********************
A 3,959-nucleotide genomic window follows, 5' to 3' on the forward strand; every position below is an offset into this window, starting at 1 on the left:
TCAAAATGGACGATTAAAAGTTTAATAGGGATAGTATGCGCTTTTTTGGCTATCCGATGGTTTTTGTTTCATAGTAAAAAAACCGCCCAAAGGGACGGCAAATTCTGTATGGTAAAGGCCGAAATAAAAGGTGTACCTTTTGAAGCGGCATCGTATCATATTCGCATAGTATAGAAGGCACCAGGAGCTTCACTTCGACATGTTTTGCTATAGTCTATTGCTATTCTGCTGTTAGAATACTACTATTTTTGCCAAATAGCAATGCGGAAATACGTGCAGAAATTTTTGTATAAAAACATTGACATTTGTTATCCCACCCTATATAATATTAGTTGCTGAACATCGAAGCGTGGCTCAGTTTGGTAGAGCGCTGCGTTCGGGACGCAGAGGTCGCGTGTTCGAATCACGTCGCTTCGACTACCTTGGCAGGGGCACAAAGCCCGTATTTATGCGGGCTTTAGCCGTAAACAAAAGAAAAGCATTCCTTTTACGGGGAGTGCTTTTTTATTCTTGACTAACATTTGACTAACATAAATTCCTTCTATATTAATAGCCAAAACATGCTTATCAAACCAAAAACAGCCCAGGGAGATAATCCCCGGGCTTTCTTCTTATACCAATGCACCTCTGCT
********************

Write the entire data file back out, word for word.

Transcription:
A 3,959-nucleotide genomic window follows, 5' to 3' on the forward strand; every position below is an offset into this window, starting at 1 on the left:
TCAAAATGGACGATTAAAAGTTTAATAGGGATAGTATGCGCTTTTTTGGCTATCCGATGGTTTTTGTTTCATAGTAAAAAAACCGCCCAAAGGGACGGCAAATTCTGTATGGTAAAGGCCGAAATAAAAGGTGTACCTTTTGAAGCGGCATCGTATCATATTCGCATAGTATAGAAGGCACCAGGAGCTTCACTTCGACATGTTTTGCTATAGTCTATTGCTATTCTGCTGTTAGAATACTACTATTTTTGCCAAATAGCAATGCGGAAATACGTGCAGAAATTTTTGTATAAAAACATTGACATTTGTTATCCCACCCTATATAATATTAGTTGCTGAACATCGAAGCGTGGCTCAGTTTGGTAGAGCGCTGCGTTCGGGACGCAGAGGTCGCGTGTTCGAATCACGTCGCTTCGACTACCTTGGCAGGGGCACAAAGCCCGTATTTATGCGGGCTTTAGCCGTAAACAAAAGAAAAGCATTCCTTTTACGGGGAGTGCTTTTTTATTCTTGACTAACATTTGACTAACATAAATTCCTTCTATATTAATAGCCAAAACATGCTTATCAAACCAAAAACAGCCCAGGGAGATAATCCCCGGGCTTTCTTCTTATACCAATGCACCTCTGCT